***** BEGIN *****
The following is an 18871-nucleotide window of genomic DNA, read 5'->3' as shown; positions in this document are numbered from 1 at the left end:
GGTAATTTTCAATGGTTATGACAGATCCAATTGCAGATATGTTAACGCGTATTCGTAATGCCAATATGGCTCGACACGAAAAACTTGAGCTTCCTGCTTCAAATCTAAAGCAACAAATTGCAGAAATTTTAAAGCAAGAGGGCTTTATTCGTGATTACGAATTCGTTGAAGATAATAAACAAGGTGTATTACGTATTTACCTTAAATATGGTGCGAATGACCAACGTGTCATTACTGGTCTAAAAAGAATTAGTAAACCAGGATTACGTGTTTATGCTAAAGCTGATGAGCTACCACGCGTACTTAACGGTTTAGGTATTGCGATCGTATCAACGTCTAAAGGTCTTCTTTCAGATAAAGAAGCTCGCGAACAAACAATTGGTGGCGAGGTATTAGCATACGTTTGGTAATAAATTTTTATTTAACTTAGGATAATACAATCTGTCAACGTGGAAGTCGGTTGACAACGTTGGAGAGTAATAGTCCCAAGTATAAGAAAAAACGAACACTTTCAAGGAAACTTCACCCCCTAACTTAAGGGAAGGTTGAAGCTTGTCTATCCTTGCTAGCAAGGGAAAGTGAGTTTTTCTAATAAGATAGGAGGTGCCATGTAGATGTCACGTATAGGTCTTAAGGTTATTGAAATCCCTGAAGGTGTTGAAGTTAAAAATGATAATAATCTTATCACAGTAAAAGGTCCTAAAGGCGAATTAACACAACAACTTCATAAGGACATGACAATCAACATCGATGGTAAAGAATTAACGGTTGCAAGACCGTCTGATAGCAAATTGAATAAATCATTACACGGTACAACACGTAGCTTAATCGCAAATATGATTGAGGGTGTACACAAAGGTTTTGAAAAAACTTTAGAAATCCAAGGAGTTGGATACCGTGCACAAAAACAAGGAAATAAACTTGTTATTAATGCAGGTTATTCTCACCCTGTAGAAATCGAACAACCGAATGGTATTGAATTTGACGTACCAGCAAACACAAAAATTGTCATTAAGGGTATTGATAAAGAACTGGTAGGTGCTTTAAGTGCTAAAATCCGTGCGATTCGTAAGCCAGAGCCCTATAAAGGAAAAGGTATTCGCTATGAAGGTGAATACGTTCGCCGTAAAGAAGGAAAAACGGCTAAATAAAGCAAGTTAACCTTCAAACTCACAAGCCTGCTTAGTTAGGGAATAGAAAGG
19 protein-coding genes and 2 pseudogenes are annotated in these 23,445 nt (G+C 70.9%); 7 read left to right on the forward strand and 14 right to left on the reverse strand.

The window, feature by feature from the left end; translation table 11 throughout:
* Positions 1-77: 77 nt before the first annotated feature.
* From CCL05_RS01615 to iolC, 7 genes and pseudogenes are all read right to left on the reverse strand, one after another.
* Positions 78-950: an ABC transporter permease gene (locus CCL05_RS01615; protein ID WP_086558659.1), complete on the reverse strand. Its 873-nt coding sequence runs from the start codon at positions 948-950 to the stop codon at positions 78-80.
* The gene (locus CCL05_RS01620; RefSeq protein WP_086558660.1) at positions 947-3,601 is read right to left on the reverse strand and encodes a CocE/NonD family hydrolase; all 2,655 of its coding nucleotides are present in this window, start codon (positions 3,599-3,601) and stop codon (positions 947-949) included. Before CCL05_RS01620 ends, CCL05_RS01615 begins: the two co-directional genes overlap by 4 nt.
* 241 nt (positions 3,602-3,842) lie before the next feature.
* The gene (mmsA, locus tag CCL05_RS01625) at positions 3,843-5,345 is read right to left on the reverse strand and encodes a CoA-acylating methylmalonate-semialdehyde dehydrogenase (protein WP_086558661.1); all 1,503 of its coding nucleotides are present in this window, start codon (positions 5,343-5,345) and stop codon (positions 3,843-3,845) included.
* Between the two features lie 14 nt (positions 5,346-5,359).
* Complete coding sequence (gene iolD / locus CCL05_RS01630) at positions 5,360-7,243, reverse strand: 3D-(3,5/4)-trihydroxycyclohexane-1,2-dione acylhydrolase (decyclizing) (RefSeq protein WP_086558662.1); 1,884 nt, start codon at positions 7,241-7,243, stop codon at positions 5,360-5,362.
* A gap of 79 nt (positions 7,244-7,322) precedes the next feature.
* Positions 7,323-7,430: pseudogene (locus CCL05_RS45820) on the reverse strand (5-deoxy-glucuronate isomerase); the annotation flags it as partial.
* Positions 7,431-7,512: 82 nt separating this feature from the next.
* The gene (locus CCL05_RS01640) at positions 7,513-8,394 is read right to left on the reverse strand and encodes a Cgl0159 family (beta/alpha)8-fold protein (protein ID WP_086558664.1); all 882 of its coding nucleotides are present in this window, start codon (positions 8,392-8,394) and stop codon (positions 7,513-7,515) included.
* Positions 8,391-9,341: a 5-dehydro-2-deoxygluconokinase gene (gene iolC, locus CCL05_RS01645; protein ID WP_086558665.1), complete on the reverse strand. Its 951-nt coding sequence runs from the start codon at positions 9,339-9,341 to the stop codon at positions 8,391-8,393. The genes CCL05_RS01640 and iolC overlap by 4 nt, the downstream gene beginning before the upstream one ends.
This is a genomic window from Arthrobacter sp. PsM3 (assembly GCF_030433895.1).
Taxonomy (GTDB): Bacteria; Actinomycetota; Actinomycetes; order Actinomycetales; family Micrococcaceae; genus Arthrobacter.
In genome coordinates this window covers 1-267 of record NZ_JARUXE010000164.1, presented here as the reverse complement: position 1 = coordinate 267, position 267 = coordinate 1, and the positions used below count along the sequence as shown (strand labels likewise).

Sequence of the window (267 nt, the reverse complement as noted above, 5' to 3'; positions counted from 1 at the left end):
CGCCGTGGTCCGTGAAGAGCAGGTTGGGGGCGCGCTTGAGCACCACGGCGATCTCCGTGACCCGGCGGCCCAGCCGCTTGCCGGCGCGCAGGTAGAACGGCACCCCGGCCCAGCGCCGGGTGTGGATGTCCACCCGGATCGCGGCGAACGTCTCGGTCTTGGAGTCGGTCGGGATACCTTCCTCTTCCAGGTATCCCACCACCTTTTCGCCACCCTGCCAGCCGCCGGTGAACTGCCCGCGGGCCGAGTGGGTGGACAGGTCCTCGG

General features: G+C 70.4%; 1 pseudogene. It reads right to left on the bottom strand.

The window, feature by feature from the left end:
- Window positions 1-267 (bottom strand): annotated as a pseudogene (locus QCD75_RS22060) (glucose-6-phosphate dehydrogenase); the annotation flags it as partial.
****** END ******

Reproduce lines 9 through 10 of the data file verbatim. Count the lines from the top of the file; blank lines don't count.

* 241 nt (positions 3,602-3,842) lie before the next feature.
* The gene (mmsA, locus tag CCL05_RS01625) at positions 3,843-5,345 is read right to left on the reverse strand and encodes a CoA-acylating methylmalonate-semialdehyde dehydrogenase (protein WP_086558661.1); all 1,503 of its coding nucleotides are present in this window, start codon (positions 5,343-5,345) and stop codon (positions 3,843-3,845) included.